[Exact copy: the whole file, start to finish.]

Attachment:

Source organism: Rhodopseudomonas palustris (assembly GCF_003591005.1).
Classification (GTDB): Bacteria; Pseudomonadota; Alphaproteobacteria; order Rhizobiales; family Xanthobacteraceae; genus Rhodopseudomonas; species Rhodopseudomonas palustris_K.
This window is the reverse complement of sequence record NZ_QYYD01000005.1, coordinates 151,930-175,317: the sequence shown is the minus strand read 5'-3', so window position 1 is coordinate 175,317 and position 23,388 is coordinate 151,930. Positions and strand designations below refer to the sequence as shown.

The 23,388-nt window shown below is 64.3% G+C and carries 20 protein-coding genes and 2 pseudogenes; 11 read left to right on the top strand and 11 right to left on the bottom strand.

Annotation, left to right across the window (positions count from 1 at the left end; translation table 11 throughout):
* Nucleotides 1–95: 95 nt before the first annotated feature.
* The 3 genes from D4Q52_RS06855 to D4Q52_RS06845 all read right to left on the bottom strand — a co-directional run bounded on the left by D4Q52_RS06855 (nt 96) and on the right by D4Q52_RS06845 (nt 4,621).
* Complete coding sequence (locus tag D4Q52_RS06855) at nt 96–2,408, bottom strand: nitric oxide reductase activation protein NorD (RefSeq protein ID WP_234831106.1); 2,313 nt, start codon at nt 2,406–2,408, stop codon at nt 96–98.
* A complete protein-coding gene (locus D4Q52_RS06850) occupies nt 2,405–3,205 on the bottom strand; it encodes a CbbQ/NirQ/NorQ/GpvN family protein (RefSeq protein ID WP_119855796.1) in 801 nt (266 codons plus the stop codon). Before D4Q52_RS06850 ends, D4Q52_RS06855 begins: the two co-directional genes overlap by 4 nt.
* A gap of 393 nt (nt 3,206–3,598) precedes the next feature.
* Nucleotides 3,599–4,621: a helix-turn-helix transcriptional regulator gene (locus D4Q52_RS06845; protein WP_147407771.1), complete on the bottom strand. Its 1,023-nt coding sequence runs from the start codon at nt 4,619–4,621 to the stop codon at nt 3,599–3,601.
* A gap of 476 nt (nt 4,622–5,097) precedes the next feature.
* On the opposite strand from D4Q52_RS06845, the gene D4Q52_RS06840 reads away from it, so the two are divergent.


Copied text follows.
Source organism: Rhodopseudomonas palustris (assembly GCF_003591005.1).
Classification (GTDB): Bacteria; Pseudomonadota; Alphaproteobacteria; order Rhizobiales; family Xanthobacteraceae; genus Rhodopseudomonas; species Rhodopseudomonas palustris_K.
This window is the reverse complement of sequence record NZ_QYYD01000005.1, coordinates 151,930-175,317: the sequence shown is the minus strand read 5'-3', so window position 1 is coordinate 175,317 and position 23,388 is coordinate 151,930. Positions and strand designations below refer to the sequence as shown.

The 23,388-nt window shown below is 64.3% G+C and carries 20 protein-coding genes and 2 pseudogenes; 11 read left to right on the top strand and 11 right to left on the bottom strand.

Annotation, left to right across the window (positions count from 1 at the left end; translation table 11 throughout):
* Nucleotides 1–95: 95 nt before the first annotated feature.
* The 3 genes from D4Q52_RS06855 to D4Q52_RS06845 all read right to left on the bottom strand — a co-directional run bounded on the left by D4Q52_RS06855 (nt 96) and on the right by D4Q52_RS06845 (nt 4,621).
* Complete coding sequence (locus tag D4Q52_RS06855) at nt 96–2,408, bottom strand: nitric oxide reductase activation protein NorD (RefSeq protein ID WP_234831106.1); 2,313 nt, start codon at nt 2,406–2,408, stop codon at nt 96–98.
* A complete protein-coding gene (locus D4Q52_RS06850) occupies nt 2,405–3,205 on the bottom strand; it encodes a CbbQ/NirQ/NorQ/GpvN family protein (RefSeq protein ID WP_119855796.1) in 801 nt (266 codons plus the stop codon). Before D4Q52_RS06850 ends, D4Q52_RS06855 begins: the two co-directional genes overlap by 4 nt.
* A gap of 393 nt (nt 3,206–3,598) precedes the next feature.
* Nucleotides 3,599–4,621: a helix-turn-helix transcriptional regulator gene (locus D4Q52_RS06845; protein WP_147407771.1), complete on the bottom strand. Its 1,023-nt coding sequence runs from the start codon at nt 4,619–4,621 to the stop codon at nt 3,599–3,601.
* A gap of 476 nt (nt 4,622–5,097) precedes the next feature.
* On the opposite strand from D4Q52_RS06845, the gene D4Q52_RS06840 reads away from it, so the two are divergent.